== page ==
Golden Opportunity: Ingrid Petitjean, sailing
Q: How does it feel to have been ranked world number one for over a year now?
A: It’s great to be so consistent but we really do not pay too much attention to our rankings. The next – and most important – step is to win competitions.
Q: Does it add pressure to know that you are the team to beat?
A: Competition is always close – there are about 10 teams who can win on any one day, so who knows which team will be strong come the Olympic Games? England, Spain and Italy are always strong, but New Zealand and Japan are ones to watch too. Some countries have more than one team so it is difficult to tell who will qualify.
Q: Will it be a big advantage for the British team to be in home waters and does it help that you are not too far away?
A: Yes, it is always an advantage to be in home waters but every team has a good chance. The weather system we have down on the Mediterranean is very different to that in Britain. But we keep well informed of what is going on and being so close to Weymouth does help.
Q: If you do qualify, it will be your third participation at the Games. How much does experience help?
A: Experience plays a major part for everyone racing in any regatta. For sure I have made mistakes before and I hope to learn from them.
Q: Are you excited that Great Britain is hosting the Games?
A: The organisation in Weymouth has been fantastic and I can see that London is getting very excited about the Games. I am sure they will put on a great show.
Q: Did you dream of becoming an Olympian when you started sailing, aged 11?
A: I am a very competitive person so winning has always been important to me and from a young age I realised that sailing was a way I could achieve this goal. Since then, it has always been a dream to compete in the Games.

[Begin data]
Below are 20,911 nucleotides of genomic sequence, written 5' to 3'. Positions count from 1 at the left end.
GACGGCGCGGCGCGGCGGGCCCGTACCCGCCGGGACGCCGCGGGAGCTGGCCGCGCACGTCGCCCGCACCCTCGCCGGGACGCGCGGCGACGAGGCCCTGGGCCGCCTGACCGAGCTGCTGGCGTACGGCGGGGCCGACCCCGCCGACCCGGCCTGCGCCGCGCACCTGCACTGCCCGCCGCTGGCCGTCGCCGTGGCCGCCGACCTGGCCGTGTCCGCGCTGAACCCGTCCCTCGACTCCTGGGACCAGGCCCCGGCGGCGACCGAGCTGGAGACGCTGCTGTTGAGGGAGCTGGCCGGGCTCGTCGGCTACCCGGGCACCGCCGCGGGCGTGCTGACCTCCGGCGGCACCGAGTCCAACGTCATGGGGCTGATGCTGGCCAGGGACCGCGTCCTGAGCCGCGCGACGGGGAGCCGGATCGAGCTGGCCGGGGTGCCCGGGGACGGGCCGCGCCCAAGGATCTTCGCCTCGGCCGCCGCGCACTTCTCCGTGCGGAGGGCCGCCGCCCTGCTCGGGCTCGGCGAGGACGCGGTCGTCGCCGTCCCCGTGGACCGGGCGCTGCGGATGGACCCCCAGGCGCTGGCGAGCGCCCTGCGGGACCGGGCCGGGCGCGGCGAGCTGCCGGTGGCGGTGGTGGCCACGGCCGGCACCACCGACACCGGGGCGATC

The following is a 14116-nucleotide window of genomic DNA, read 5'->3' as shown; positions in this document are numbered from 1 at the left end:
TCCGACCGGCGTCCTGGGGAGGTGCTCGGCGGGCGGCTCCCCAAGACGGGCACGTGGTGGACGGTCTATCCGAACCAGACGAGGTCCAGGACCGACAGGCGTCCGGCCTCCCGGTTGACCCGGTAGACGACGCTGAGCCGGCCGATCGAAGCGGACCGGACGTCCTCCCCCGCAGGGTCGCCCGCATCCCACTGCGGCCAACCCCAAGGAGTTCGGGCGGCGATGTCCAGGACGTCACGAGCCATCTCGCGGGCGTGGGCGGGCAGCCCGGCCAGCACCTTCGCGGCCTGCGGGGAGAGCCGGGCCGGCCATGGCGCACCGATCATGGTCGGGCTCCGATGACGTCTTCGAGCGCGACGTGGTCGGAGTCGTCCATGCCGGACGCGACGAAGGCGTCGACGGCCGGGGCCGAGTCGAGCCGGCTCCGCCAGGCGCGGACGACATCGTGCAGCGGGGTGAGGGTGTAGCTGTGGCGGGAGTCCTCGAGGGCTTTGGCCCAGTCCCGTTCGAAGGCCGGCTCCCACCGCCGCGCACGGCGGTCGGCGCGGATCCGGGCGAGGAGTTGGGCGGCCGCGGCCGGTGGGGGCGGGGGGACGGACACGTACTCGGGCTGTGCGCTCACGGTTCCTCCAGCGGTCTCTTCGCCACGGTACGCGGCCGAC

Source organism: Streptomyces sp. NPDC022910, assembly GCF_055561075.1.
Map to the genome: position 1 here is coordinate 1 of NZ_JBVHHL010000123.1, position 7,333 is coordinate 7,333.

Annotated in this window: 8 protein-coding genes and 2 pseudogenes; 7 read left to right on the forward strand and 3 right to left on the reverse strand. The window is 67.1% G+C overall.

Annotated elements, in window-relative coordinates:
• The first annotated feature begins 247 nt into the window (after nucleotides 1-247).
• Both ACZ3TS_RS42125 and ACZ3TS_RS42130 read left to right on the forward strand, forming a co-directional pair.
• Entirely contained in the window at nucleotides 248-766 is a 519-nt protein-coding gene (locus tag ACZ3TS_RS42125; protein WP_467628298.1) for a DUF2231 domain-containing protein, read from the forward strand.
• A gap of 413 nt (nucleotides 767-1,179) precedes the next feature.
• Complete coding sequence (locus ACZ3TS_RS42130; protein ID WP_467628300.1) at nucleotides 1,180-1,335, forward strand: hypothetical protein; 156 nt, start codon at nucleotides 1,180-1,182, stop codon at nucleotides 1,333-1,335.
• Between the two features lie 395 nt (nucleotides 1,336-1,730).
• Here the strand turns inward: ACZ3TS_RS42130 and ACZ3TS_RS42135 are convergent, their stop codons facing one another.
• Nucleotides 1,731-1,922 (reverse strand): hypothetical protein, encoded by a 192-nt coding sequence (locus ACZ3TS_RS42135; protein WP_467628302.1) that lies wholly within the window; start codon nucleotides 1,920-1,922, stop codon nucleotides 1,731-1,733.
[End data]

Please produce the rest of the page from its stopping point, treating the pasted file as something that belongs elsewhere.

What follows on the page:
Q. What is your earliest memory of the Olympic Games?
A. I remember watching the 1992 Games in Barcelona when I was 12. This was good timing for me as I had just started sailing.
Q. With under a year to go, what is your average training week like?
A. The year before the Games is when we work the hardest because we want to have time to recover and be fresh closer to the competition. It has been difficult because my crewmate Nadège Douroux was injured and we couldn’t train together for six weeks in spring. Now we train six days out of seven, and recently we went on a training camp to Weymouth. There are also lots of regattas and competitions throughout the spring and summer.
Q. So your thoughts are turning to the Olympic Games now?
A. Nadège has recovered well but we focus on each regatta at a time – we have to qualify for the Games first and there are lots of other strong French teams. If everything goes to plan and we qualify, then we will look forward to the Games.
Q. If you do qualify, what do you think you will be listening to before you compete?
A. I like to listen to recent pop music so I update my MP3 player regularly. And I don’t like to plan too much, so who knows who I will be listening to come London!